Tsunamis are rare. But they can be extremely deadly. In the past 100 years, more than 260,000 people have perished in 58 separate tsunamis. At an average of 4,600 deaths per disaster, the toll has surpassed any other natural hazard. Tsunamis know no borders, making international cooperation key for deeper political and public understanding of risk reduction measures.
As a result, the UN General Assembly has designated 5 November as World Tsunami Awareness Day and called on the world to mark it. Each edition of the annual day will be thematic: the focus of the first one, in 2016, is effective education and evacuation drills.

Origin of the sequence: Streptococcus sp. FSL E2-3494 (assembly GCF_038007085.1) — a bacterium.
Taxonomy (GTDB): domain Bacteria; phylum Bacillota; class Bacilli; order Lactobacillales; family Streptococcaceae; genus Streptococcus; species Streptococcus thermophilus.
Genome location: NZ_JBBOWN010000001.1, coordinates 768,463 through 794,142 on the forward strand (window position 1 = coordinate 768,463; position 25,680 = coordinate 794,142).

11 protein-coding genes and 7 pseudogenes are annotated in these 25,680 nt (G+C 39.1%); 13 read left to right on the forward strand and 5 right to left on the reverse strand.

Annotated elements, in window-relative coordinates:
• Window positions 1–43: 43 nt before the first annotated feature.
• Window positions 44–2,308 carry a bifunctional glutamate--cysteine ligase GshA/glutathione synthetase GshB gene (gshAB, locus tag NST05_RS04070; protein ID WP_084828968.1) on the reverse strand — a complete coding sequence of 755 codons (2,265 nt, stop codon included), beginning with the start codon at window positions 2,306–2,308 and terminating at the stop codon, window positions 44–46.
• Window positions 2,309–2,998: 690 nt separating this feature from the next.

The date of 5 November was chosen in honour of a true story from Japan: “Inamura-no-hi”, which means the “burning of the rice sheaves”. During an 1854 earthquake, a farmer saw the tide receding, a sign of a looming tsunami. He set fire to his harvested rice to warn villagers, who fled to high ground. In the aftermath, he helped his community build back better to withstand future shocks, constructing an embankment and planting trees as a tsunami buffer.